following year and destined to become another BK classic.
There is no better record of the
New York experience than the 17 intimate tracks of this album
which take the listener on Brian’s personal journey, from leaving
Ireland (The Ballad of Killaloe), through to Christopher
Street and New York, in which he paints a vivid
impression of the city and his new life there. One more live
performance for President Clinton in New York, then
back home for the release of his next album, Won’t You Take Me
Home – The RCA Years (December 2000.) The 28 tracks
cover Brian’s most popular and requested songs, traditional and
contemporary, besides previously unreleased recordings,
reconfirming his incomparable vocal skills.
singer/songwriter, ultimate live performer and communicator, was
now an artist with a daunting schedule! – Tours with the Corrs and
others; continual radio/television appearances; overseas flights
from Ireland and UK to New York, Dubai and Australia – in addition
to routine gigs and charity benefit concerts, including Disability
Action and Contact Youth of which he is a patron. Should anyone
need convincing of the phenomenal energy and production level of
this man on a continuing basis, they have only to check the diary
on his official website - www.briankennedy.co.uk.
A significant change occurred in
the Kennedy story in October 2002, when news came that
Brian had attended a book
launch for Breaking the Skin, an anthology of Irish
stories, which included two of his own, chosen on merit by the
editor. This was the first certain indication that Brian was
seriously exploring new areas of the arts, adding further
dimensions to his career.
Meanwhile the albums kept coming
and in 2003, Brian signed to Curb Records for an
outstanding six-album record deal, to include Get On With Your
Short Life, (co-produced by Kevin Killen), plus a series of
two albums, On Song, and later, On Song 2.
The first was based on a 6-part TV music series presented by Brian
for the BBC. Shot at breathtaking locations throughout Ireland the
series proved a valuable contribution to the recorded history of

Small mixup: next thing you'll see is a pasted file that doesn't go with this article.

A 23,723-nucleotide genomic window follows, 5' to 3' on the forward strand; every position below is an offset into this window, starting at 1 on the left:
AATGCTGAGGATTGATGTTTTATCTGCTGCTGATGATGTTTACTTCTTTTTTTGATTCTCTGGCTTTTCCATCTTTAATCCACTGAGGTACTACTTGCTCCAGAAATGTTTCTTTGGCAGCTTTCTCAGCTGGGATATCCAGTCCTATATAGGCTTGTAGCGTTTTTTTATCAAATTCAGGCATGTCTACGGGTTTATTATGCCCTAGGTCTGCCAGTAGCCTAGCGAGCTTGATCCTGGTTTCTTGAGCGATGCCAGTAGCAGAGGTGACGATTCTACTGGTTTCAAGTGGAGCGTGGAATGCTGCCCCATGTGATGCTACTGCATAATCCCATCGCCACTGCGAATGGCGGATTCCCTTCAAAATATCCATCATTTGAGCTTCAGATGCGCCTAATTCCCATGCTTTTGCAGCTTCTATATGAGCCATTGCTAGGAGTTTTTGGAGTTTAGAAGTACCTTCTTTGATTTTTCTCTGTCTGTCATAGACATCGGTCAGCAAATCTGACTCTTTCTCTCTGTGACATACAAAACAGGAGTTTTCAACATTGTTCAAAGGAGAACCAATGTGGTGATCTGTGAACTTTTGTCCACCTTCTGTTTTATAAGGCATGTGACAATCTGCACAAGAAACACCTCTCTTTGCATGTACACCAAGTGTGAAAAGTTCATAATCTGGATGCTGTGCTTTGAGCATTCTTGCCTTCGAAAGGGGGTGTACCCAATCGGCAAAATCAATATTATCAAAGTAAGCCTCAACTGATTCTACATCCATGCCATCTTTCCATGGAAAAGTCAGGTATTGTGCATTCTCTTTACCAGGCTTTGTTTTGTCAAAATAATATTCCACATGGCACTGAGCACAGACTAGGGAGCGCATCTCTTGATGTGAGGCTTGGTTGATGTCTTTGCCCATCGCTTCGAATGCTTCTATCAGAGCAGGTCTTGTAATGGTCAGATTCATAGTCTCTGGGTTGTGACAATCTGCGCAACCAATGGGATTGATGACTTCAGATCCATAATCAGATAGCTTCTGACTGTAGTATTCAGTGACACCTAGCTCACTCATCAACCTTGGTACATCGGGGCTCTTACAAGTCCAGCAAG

Irish traditional songs, covering such classics as Mountains of
Mourne, I Dreamt I Dwelt in Marble Halls, and the more
up-tempo Curragh of Kildare & Whisky in the Jar,
with an original jazz/blues interpretation of Dirty Old Town.
Brian collaborated with a number of luminaries, including Calum
MacColl, Sinead O’Connor, Paul Brady, Adrian Dunbar, and many
Successfully hosting the Gerry
Anderson Radio Show in early 2003, Brian again changed
direction, literally, with a brief promotional visit to Australia
for Get On With Your Short Life. After non-stop
performances and endless TV radio and press interviews, he was an
outstanding success. Returning again in October of the same year
for the main three-week gargantuan tour of several states, he
appeared triumphantly at The Basement, Sydney, a
prestigious music venue. He was a knock-out! Media reports locally
and nationally were glowing. Despite the punishing schedule in
terms of distance, climate and physical effort, Brian completed
the tour, with his usual energy, dedication and charisma. The
audiences loved him.
By November 2003 he was back
in Belfast at the Waterfront Hall, for the unique Live
in Belfast concert, subsequently filmed and released as a
double CD and DVD set, featuring the superb collection of 22
tracks of material written and gathered over his extraordinary
15-year career. His first-ever live recorded concert, this was
another landmark in the journey, serving not only as lasting proof
of his own incomparable skills, but also a unique record of the
combined talents of his supporting musicians, Calum MacColl, James
Blesserhassett, Liam Bradley and James Hallawell.
More change was in the air and
after months of anticipation, came the news fans had been waiting
for. In September 2004, Brian’s debut novel, The Arrival
of Fergal Flynn, came hot of the press, to jump straight into
the Irish Best Book List at No.3. Positive reviews poured in.
Almost immediately, it was back to Oz for a third visit. No
newcomer this time, he was welcomed ‘home’ by his recently-made
fans, gathering many more as he promoted Live in Belfast
and signed copies of his book. Audience and media feedback said
it all – Australia had taken Brian Kennedy to its heart.